Here are links to various companies that make Suspension Forks.

Companies:








Stratos

Companies that refurbish forks/modify them.

Mojo

Romic
Hippie Tech
Push Industries

*None have been made or have been rumored to being around.

Going to leave this open, but if ANY off topic stuff is posted in this, it will be deleted.
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Old 05-08-05, 02:52 AM
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Another thing that should probably be mentioned about air forks is that while some newer designs are being produced to handle heavier riders, the nature of most air based systems produces a progressive feel. While this can be tuned by the manufacturer, in general, if you're approaching the upper range of the amount of pressure needed for that shock, you will have a less than linear behaviour. This is why coil units are better for heavier riders and/or applications that see greater hit loading. So although an air shock may say that it can handle up to a 220 lbs rider weight, things may get a bit stiff and uncomfortable when those things are preloaded past 185lbs.

BTW, great thread and good info.
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Old 05-08-05, 07:20 AM
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Originally Posted by KonaRider24
you've got an extra https:// in the marzocchi link.

great info. thanks
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Old 05-08-05, 07:32 AM
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You might want to go into a little more depth about air based shocks. They have huge adjustability potentials. Bigger rider = more PSI. Or more PSI if one is looking for a stiffer ride i guess. Also you might discuss the handling characteristics of different forks. ANd that a bike designed for 80mm of travel wont make you happy if you put 150mm of travel on it
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Old 05-08-05, 12:27 PM
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Originally Posted by phantomcow2
Also you might discuss the handling characteristics of different forks.
I'd be able to do a general thing on that, but it won't be indept enough to do a full on part of it, being that some bikes with a certain fork compared to other bike brands with the same fork.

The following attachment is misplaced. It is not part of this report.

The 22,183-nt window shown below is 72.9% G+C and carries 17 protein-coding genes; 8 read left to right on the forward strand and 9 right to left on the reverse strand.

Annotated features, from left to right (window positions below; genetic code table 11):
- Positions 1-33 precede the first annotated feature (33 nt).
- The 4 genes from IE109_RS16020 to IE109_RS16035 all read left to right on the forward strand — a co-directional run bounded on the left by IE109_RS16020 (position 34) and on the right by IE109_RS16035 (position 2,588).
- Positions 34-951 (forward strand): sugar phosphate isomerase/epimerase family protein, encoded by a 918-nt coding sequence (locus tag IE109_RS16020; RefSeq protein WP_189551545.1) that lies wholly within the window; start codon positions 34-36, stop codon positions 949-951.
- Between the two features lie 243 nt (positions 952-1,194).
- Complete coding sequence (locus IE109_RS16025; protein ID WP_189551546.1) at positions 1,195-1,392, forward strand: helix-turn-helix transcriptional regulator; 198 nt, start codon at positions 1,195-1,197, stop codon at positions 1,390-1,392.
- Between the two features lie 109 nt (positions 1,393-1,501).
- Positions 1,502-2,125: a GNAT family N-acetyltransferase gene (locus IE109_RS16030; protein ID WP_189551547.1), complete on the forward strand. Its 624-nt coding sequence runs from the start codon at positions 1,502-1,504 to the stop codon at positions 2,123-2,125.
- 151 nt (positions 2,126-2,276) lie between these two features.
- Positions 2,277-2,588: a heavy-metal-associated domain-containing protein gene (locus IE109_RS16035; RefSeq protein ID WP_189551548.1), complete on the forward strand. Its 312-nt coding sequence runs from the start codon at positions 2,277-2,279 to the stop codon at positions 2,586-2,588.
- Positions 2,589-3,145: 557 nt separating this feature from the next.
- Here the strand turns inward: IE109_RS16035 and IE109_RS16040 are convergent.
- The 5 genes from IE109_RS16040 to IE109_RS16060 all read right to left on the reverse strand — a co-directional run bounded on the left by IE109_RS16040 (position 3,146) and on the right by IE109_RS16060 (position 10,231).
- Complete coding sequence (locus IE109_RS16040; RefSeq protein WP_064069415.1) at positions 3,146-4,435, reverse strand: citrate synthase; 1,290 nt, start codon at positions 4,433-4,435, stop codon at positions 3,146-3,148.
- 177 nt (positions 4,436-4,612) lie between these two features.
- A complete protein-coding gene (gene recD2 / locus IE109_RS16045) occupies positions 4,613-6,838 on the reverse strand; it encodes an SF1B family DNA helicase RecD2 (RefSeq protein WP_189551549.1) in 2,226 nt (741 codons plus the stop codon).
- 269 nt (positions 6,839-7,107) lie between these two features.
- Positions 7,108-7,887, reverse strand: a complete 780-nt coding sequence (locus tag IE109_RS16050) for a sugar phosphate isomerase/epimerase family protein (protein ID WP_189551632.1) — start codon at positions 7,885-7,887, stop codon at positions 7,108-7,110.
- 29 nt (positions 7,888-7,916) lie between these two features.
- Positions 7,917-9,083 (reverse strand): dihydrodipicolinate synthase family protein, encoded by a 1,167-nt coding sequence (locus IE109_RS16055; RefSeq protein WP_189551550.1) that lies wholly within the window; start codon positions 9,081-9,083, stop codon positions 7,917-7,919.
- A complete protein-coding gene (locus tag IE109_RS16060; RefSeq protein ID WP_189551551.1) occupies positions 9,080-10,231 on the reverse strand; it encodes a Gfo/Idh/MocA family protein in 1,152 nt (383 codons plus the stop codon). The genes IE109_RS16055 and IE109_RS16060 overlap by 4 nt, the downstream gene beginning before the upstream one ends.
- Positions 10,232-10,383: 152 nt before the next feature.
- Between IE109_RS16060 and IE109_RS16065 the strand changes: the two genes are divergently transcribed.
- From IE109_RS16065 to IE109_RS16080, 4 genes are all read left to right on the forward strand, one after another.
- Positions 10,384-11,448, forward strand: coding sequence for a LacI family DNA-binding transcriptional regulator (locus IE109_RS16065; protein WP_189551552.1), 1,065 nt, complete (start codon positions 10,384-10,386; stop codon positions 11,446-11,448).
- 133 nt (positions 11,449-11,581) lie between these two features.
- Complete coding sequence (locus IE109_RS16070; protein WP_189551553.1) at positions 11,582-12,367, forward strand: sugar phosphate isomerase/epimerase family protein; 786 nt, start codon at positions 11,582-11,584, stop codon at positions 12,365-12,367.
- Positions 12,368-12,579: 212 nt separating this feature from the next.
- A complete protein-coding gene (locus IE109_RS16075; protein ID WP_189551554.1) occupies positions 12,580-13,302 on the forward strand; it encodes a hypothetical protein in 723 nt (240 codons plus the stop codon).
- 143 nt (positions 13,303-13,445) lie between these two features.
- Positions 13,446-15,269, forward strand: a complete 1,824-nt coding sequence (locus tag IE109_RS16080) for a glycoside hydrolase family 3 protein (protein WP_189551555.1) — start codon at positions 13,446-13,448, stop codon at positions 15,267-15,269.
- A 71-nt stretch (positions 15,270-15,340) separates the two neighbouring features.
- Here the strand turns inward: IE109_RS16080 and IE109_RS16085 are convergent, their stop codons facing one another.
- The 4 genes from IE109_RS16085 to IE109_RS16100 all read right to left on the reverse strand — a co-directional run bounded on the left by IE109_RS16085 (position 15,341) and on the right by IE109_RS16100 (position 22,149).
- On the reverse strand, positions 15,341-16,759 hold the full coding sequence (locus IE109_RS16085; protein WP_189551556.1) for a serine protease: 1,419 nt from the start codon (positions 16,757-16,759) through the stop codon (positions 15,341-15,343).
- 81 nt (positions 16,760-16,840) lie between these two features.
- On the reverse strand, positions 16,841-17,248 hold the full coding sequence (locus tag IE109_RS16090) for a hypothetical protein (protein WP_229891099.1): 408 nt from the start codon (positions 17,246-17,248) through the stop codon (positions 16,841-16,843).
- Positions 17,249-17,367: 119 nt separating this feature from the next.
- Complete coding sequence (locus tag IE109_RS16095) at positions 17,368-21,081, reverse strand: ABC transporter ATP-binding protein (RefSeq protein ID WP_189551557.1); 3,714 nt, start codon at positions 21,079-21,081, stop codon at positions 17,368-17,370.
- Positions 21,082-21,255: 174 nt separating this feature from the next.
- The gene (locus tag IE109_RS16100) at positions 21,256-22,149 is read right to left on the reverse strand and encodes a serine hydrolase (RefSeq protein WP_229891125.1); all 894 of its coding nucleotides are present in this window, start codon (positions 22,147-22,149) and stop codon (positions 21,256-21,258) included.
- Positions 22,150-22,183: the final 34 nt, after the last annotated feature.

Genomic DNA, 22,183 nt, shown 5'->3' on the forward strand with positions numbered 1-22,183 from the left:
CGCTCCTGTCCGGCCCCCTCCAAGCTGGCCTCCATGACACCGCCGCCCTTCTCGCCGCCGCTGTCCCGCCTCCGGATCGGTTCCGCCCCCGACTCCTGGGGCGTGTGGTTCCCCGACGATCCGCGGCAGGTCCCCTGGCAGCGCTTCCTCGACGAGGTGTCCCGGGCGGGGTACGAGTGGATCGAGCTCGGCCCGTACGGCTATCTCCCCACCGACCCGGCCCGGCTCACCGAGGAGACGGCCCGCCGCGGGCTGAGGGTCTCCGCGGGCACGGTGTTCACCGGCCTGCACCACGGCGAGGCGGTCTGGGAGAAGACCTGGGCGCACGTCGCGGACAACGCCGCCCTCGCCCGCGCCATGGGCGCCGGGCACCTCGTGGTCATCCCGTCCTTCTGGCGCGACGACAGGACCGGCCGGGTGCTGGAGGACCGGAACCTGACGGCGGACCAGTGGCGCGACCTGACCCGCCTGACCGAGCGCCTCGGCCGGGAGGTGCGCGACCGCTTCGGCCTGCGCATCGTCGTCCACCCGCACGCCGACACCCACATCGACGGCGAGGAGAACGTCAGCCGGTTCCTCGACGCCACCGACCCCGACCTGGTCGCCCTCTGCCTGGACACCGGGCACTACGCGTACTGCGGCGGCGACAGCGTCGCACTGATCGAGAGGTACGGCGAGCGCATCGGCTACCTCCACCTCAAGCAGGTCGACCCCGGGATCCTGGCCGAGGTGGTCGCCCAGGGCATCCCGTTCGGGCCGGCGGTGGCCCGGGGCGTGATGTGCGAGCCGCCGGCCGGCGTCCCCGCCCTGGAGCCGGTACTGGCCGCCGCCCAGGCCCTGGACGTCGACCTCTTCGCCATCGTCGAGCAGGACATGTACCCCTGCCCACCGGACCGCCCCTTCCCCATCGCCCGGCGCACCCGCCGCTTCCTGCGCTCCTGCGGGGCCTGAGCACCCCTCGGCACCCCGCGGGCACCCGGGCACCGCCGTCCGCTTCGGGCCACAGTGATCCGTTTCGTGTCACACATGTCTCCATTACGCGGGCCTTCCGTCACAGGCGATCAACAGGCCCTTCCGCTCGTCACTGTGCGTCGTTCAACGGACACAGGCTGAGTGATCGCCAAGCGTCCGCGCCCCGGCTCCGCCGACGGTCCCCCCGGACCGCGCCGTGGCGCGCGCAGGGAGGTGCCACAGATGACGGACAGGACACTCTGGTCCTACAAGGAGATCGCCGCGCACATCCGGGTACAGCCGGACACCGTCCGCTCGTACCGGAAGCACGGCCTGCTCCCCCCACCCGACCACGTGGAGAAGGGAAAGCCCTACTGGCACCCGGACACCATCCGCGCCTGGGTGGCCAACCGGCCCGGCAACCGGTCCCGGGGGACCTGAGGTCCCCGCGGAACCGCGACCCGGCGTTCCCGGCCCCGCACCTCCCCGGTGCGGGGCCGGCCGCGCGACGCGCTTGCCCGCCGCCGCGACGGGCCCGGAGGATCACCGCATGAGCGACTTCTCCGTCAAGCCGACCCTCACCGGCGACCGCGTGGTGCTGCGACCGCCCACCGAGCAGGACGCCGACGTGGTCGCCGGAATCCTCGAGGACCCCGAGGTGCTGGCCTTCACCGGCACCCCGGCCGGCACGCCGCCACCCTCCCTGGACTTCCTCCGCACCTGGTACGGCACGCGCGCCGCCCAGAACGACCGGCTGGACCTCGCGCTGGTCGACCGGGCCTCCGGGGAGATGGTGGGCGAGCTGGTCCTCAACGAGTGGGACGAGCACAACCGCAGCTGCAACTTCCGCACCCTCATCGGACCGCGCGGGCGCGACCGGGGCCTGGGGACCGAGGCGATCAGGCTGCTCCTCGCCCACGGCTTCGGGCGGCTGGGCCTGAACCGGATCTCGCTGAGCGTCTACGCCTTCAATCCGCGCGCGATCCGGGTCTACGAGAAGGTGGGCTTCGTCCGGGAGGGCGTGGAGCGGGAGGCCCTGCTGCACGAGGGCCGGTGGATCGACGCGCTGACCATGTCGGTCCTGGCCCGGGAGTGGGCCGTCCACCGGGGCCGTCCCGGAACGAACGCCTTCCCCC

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Old 05-08-05, 12:48 PM
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Originally Posted by KonaRider24
I'd be able to do a general thing on that, but it won't be indept enough to do a full on part of it, being that some bikes with a certain fork compared to other bike brands with the same fork.
well yea but just a general overview of it all might be helpful. When i first got into MTB i was under the impression that more travel is better
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Old 05-08-05, 12:58 PM
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Originally Posted by phantomcow2
well yea but just a general overview of it all might be helpful. When i first got into MTB i was under the impression that more travel is better
That is covered now.
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Old 05-08-05, 01:11 PM
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Originally Posted by KonaRider24
That is covered now.
I like it, well done
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Old 05-08-05, 02:00 PM
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*feel free to delete this when read*

Wouldn't it be a bit of a good idea to make these sticky threads stand out a little more?

Maybe putting the titles in bold?

After all, thes eare good threads and peoples eyes should really be drawn to them before they reach for the start new thread button.
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Old 05-08-05, 02:02 PM
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On the forks topic I've been hearin very good things about the Rock Shocks Pike line - good all mountain forks at reasonable prices.